Given her work in the fight against HIV/AIDS, Winnie Byanyima, the UNAIDS Executive Director and wife to Ugandan opposition leader Dr Kizza Besigye, is a fearless activist for the LGBTQI community. But Ugandans online are not happy with her views on gays and the Anti-Homosexuality Act, which the country’s president Gen Yoweri Kaguta Tibuhaburwa Museveni recently assented to.
Before the piece of legislation got President Museveni’s much-needed nod, Byanyima met Uganda’s Attorney General Kiryowa Kiwanuka and explained why she thought the law should be thrown in the dustbin. (See Details Here).
Hours after the breaking of the news that President Museveni had finally assented to the Anti-Homosexuality Act, Byanyima’s UNAIDS and other organizations – The Global Fund to Fight AIDS, Tuberculosis and Malaria (the Global Fund), and the US President’s Emergency Plan for AIDS Relief (PEPFAR) issued a joint statement saying they were “deeply concerned about the harmful impact” of the new law.
In their reaction issued by Peter Sands, the Executive Director of The Global Fund, Byanyima the UNAIDS boss, and Under-Secretary General of the United Nations, as well as Ambassador John Nkengasong, US Global AIDS Coordinator and Special Representative for Global Health Diplomacy, US Department of State, the three organizations were of the view that the Act “be reconsidered so that Uganda may continue on its path to ensure equitable access to health services and end AIDS as a public health threat by 2030” otherwise “Uganda’s progress on its HIV response is now in grave jeopardy.”
“The Anti-Homosexuality Act 2023 will obstruct health education and the outreach that can help end AIDS as a public health threat. The stigma and discrimination associated with the passage of the Act has already led to reduced access to prevention as well as treatment services. Trust, confidentiality, and stigma-free engagement are essential for anyone seeking health care. LGBTQI+ people in Uganda increasingly fear for their safety and security, and increasing numbers of people are being discouraged from seeking vital health services for fear of attack, punishment and further marginalization,” Byanyima, Sands and Nkengasong further wrote.
Besides the statement, Byanyima has been seriously engaging with all those who dare challenge the UNAIDS position on homosexuality and AIDS. For example, she fired back at the Ugandan MP and health minister, Dr Jane Ruth Aceng after she assured the country’s homosexuals that they will not be discriminated when it comes to access to HIV/AIDS services.
“The Government of Uganda will ensure that prevention programs for HIV Epidemic control remains accessible to those that need them in a non-discriminatory manner observing principles of confidentiality and equity. Our previous efforts brought down new HIV infections from 100,000 in 2015 to 17,000 in 2022,” noted Aceng.
“Similarly HIV prevalence has declined from 18% to 5.5% now. With 1.3 million people on treatment out of the estimated 1.43 million PLHIV, the country is on course to HIV Epidemic control. Uganda remains committed to ending AIDS as a public health challenge by 2030.”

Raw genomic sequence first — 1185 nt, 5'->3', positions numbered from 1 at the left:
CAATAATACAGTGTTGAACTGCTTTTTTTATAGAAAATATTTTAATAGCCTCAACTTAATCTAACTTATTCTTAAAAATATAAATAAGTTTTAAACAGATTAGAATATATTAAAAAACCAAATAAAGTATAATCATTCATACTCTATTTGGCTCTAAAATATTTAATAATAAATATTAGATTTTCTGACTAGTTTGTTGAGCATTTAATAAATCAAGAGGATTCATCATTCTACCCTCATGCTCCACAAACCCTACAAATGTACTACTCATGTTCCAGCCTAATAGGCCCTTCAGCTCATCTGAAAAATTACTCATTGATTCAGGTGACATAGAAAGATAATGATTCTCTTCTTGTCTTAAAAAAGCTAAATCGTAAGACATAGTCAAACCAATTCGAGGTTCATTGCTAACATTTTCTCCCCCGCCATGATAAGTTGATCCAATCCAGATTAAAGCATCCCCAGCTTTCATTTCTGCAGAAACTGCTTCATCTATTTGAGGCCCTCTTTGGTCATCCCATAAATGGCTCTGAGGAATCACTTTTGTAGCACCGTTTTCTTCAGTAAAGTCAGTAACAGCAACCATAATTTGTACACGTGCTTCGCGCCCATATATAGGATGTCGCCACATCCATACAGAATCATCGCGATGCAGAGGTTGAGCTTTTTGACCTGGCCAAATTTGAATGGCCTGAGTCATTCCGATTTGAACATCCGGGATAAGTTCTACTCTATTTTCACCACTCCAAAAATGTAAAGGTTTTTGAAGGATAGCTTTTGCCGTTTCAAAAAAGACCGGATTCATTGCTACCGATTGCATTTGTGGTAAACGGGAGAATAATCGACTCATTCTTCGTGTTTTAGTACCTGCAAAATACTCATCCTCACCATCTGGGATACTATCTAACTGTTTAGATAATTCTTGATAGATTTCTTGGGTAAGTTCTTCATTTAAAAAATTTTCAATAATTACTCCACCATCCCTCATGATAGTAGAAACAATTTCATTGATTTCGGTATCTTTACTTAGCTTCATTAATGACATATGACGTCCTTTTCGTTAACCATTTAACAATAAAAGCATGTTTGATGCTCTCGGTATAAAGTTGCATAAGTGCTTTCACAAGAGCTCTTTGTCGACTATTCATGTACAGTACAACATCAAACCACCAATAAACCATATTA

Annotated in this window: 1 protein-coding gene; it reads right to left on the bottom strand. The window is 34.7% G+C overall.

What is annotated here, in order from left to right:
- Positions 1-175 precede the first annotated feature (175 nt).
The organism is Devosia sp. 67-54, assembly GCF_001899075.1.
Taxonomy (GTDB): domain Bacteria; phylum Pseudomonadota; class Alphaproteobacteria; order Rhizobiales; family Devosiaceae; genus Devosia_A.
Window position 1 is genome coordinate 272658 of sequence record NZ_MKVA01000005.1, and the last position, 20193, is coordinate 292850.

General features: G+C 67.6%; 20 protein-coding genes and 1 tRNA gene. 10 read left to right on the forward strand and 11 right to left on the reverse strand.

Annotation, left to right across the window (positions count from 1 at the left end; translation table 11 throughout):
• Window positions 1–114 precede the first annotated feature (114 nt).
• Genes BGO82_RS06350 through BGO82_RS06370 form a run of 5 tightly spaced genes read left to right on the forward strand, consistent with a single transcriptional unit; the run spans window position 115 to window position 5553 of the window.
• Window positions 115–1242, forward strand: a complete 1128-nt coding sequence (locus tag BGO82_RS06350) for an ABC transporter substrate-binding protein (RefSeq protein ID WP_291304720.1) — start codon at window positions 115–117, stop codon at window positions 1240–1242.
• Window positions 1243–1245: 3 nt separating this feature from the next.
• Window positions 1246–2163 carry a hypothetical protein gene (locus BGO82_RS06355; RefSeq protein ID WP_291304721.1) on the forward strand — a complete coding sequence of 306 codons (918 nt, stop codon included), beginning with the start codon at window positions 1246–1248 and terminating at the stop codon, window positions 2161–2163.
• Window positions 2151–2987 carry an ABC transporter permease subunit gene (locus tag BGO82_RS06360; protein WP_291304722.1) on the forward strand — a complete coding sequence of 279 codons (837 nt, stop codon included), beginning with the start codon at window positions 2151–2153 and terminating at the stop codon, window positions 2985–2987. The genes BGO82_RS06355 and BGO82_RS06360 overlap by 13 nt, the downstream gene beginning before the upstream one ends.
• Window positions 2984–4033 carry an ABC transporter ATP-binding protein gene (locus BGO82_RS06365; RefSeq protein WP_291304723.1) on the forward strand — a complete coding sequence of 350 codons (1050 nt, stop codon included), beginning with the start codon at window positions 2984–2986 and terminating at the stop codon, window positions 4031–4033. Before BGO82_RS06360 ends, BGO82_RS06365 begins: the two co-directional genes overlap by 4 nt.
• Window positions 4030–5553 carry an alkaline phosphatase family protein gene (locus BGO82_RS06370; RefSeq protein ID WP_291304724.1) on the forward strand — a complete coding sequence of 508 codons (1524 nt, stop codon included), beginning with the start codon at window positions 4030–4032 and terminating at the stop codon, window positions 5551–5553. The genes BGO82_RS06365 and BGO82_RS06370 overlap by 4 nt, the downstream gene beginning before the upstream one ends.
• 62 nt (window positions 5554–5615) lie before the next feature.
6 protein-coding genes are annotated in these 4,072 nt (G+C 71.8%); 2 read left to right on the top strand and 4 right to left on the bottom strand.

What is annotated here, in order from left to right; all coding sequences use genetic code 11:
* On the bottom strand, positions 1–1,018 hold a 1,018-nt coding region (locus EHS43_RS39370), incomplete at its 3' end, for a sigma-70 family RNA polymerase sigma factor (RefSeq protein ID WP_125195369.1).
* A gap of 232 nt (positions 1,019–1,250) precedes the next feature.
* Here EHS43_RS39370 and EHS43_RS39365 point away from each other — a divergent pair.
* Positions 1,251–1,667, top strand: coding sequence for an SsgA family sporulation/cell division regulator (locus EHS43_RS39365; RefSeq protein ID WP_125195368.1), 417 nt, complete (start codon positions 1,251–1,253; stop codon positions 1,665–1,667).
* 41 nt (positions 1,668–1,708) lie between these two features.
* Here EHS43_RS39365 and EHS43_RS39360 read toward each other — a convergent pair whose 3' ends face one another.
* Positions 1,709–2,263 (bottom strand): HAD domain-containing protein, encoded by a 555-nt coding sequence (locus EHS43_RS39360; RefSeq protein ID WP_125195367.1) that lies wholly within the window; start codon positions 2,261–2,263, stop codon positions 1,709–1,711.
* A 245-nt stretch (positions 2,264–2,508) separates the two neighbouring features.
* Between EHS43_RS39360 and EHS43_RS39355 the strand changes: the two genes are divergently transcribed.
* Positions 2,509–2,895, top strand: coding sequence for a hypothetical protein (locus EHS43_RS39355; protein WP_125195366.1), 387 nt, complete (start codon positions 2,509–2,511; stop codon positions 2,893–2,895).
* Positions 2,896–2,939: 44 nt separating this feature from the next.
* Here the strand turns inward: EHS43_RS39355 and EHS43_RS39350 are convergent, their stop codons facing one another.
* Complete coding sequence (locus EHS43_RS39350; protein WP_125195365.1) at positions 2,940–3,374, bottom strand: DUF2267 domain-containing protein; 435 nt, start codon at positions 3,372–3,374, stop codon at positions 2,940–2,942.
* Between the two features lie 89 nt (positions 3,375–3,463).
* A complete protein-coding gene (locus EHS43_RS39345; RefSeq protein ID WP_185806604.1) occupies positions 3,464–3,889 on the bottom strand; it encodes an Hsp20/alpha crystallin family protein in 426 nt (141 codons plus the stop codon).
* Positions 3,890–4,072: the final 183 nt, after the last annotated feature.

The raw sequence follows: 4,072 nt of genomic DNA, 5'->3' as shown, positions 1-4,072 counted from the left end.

But Byanyima punched holes in Minister Aceng’s assurances. “How will that happen when the law you have supported will harshly punish people who reach out and deliver peer services to their community members? How will queer people access services when they are hiding from arrests? You have set back the HIV response. Sad.”
She also had to respond to trolls who took the argument to her personal life and family. For example, a one Edson Mwebaze imagined what the reaction of Byanyima’s parents would be – if they were still alive – if they learnt that their daughter is in “support of these abominable behaviours in exchange for financing grants.”
“You don’t know my parents’ names. You don’t know them at all. Leave them alone! Let them rest in peace. To join such an important discussion, you should try to craft an argument. Personal attacks add nothing useful to a public debate. Good luck,” replied Byanyima.
Another troll even described Winnie as ‘a failed mother’ and wondered what the country would be like if she had become Uganda’s First Lady. Besigye, Byanyima’s husband, ran for presidency four times in a row, coming second to Museveni in all – according to official Electoral Commission results.
“Look at the First Lady Uganda would have had. Some people don’t ask serious questions. Was the fundamental principle of US-Uganda relations LGBTQ based? This is not respecting a sovereign state. But yea….your son is a member of such useless groups. Such a failed mother,” a one Wɛ̈n Jɔ̈n, via the @MonykuchWenJcn Twitter handle wrote.
“Do I need a motherhood diploma from you?” came Byanyima’s response.
NOT NEW TO CONTROVERSY
Winnie Byanyima is not new to controversy in conservative Uganda where homosexuality remains frowned upon and gender equality efforts still have a long way to go. And she has always defended her positions that some find disturbing.
For example, Byanyima was criticized by some Ugandans, especially those from Buganda Kingdom, for refusing to kneel before the Kabaka or king. (See Details Here).
Since the news of Museveni assenting to the Anti-Homosexuality Act, we have learnt that US government has cancelled Speaker of Parliament Anita Among’s visa. (See Details Here).
President Joe Biden of the US has also sent a clear warning to Museveni, MPs and Ugandans, indicating what punishments await them over the Anti-Homosexuality Act. (Read Story Here).
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